A classic sword from the Age of Chivalry, oft mentioned in poems, monuments, and chronicle as “Swerdes of Were”, “Grans Espees d Allemagne”, and “Schlacht Schwerte”, that always indicated a large size and specific purpose. Capable of being wielded in either one hand or two, this rare and exciting weapon was constructed from early steel and reserved for the field of battle. Hand-forged, this superb fighting weapon has a flat, broad blade with a shallow fuller down both sides terminating above the point. Fullers make the blade stronger and lighter for the knight to carry and were an effective weapon against mail armor. A strong blow from this sword would easily cut chainmail, while the sharp point was effective for stabbing. The slightly longer blade with narrower fuller classifies this blade as a sub-type Xa (Oakeshott) that evolved from earlier Viking models, which in turn were influenced by the Roman-era Celtic swords. They were popularly depicted in illuminated manuscripts, especially during the Frankish Ottonian Period (919–1024).
The hilt has a rectangular crossguard (Oakeshott, style 1) the straight bar tapering slightly toward the ends. Quillons of similar form are found on swords in Viking graves of the 10th century and were referred to by the Vikings as 'Gaddhjalt' (spike-hilt). The short grip is flat and quite broad, decreasing at the upper half toward a "brazil-nut" shaped pommel (Oakeshott, Type A & Geibig Type 19) -- most widely used from 950 - 1250 -- that again evolved from Viking predecessors.
There is a popular misconception that swords from Crusader times were heavy and clumsy, "crude chopping instruments" that were almost impossible to handle. In truth, the average weight of the "Knightly sword" was less than three pounds and balanced in such a way that it was easy to handle. This example weighs around 2 ½ pounds, (1.13 kg) so the balance of the light, flexible blade allows it to handle exceptionally well.
From the Age of Chivalry, this noble “Grete War Sword” fulfilled a vital and practical purpose. With the austere perfection of line and proportion, this remarkable weapon is sure to be the highlight of any collection.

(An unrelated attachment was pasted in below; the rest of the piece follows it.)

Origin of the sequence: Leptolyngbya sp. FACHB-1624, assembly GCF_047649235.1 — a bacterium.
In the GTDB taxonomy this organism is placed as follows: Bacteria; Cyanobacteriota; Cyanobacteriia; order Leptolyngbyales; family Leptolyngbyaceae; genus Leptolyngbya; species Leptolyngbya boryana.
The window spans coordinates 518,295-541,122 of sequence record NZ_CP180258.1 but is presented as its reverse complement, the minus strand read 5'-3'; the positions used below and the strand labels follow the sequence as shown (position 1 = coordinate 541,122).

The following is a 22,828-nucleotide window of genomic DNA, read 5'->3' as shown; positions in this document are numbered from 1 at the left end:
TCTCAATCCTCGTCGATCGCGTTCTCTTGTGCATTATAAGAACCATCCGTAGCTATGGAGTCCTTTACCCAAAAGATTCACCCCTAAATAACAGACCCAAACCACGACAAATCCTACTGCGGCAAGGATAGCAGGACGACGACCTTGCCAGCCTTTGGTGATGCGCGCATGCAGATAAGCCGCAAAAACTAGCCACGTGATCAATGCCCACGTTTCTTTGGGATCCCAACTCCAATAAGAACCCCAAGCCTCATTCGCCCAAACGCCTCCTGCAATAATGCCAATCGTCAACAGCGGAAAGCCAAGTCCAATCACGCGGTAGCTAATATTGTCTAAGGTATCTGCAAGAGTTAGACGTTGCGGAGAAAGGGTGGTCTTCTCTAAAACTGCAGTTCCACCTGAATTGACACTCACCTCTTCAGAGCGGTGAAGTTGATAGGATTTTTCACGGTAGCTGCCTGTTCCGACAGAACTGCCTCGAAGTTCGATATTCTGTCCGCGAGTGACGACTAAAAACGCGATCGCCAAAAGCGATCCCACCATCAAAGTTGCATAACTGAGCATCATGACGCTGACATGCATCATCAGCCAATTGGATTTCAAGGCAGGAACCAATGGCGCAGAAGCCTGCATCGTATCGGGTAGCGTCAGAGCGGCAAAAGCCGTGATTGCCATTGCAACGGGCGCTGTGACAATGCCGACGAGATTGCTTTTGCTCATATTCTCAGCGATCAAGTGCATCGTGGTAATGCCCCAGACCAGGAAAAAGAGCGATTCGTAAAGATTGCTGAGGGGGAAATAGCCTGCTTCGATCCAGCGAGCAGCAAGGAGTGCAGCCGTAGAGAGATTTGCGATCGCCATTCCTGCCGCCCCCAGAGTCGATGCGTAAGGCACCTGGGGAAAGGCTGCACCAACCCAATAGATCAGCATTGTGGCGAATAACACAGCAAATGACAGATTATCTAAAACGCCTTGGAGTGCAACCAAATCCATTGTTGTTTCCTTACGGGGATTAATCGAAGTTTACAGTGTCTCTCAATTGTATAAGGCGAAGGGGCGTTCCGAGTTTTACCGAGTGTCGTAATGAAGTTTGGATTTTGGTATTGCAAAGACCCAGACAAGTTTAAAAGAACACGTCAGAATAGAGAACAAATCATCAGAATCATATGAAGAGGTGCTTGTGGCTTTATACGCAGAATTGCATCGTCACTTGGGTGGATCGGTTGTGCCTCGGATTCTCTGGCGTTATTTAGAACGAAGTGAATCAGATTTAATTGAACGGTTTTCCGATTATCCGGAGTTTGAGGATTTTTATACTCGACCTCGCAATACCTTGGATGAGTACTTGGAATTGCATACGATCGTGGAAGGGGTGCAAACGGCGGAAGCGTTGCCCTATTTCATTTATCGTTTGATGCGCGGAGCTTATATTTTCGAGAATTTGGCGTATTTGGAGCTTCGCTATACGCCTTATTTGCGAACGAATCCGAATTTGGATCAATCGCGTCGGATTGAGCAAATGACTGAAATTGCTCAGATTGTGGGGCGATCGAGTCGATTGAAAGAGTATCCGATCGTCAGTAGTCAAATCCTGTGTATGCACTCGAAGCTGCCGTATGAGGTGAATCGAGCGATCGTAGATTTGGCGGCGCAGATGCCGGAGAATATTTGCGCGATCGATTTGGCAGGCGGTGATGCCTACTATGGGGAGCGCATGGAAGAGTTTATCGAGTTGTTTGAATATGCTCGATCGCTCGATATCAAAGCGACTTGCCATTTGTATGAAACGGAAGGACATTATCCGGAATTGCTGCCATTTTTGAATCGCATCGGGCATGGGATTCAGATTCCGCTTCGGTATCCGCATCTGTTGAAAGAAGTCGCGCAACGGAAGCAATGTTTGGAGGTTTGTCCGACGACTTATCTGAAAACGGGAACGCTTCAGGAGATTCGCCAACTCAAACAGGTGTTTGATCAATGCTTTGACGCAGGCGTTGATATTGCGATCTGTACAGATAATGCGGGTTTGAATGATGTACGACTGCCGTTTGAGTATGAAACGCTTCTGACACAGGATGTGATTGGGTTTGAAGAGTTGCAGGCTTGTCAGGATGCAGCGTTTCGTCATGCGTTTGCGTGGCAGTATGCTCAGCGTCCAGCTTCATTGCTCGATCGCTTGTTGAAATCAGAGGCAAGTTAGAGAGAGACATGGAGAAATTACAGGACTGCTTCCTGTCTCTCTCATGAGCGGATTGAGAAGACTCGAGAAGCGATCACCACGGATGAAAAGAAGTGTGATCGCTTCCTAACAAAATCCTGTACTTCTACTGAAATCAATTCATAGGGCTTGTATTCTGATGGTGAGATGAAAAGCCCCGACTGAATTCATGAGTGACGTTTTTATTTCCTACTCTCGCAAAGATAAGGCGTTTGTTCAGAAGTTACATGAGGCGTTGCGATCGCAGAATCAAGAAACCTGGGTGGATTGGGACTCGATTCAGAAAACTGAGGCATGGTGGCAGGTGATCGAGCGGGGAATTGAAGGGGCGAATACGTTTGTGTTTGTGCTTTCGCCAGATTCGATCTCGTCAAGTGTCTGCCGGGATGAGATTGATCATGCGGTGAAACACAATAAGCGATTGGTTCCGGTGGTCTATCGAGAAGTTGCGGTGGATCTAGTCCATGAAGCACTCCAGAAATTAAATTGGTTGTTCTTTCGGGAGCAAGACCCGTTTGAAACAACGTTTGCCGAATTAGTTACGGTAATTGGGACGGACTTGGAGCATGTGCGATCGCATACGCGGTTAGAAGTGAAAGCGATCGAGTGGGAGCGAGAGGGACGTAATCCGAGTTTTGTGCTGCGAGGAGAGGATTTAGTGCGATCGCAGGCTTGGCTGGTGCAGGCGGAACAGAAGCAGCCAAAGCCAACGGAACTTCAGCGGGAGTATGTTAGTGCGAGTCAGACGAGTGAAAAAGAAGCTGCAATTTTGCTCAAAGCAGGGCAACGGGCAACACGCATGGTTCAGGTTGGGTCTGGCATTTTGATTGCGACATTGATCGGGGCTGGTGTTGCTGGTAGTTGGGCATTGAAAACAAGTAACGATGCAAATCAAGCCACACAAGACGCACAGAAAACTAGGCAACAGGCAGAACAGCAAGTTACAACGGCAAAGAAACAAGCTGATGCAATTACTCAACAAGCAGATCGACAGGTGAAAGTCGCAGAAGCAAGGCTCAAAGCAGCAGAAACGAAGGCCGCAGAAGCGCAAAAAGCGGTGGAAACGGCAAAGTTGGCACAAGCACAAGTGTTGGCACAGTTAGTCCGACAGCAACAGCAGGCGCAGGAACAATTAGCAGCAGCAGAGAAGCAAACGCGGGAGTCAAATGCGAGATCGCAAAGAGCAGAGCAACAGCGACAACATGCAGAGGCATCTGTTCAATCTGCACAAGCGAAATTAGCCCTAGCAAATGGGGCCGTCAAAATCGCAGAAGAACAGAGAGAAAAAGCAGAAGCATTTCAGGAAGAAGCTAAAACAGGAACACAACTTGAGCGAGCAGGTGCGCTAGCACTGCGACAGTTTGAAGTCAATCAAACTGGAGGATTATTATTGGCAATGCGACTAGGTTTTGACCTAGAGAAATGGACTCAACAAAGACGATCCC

Notes: For similar swords formerly in the Harold Peterson, R.T. Gwynn and Morgan Williams collections, see Ewart Oakeshott, Records Of The Medieval Sword, 1991, p. 41, XA. 6 and p. 54, XI. 1-2.
Geibig, Alfred. BeitraÌge Zur Morphologischen Entwicklung Des Schwertes Im Mittelalter: Eine Analyse Des Fundmaterials Vom Ausgehenden 8. Bis Zum 12. Jahrhundert Aus Sammlungen Der Bundesrepublik Deutschland. NeumuÌnster: Wachholtz, 1991. Print.
Hart, Harold. Weapons and Armour: A Pictorial Archive of Woodcuts and Engravings. New York: Dover, 1982. Print.
Oakeshott, R. Ewart. The Sword in the Age of Chivalry. Woodbridge: Boydell, 2006. Print. pp. 93 and 113
Oakeshott, R. Ewart. A Knight and His Weapons. Chester Springs, PA: Dufour Editions, 1997. Print.
Oakeshott, R. Ewart. The Archaeology of Weapons: Arms and Armour from Prehistory to the Age of Chivalry. Mineola: Dover, 1996. Print.
Petersen, Jan. De Norske Vikingsverd: En Typologisk-kronologistik Studie over Vikingetidens Vaaben. Kristiania: n.p., 1920. Print.
Wheeler, R.E.M. London and the Vikings. London: Lancaster House, 1927. Print.
Dimensions: length: 89 cm (35 inches), guard width: 19.5 cm (7.7 inches)
Condition: Intact and in excellent condition overall, professionally cleaned and stabilized.
Provenance: Private US collection, and previously in a private German collection.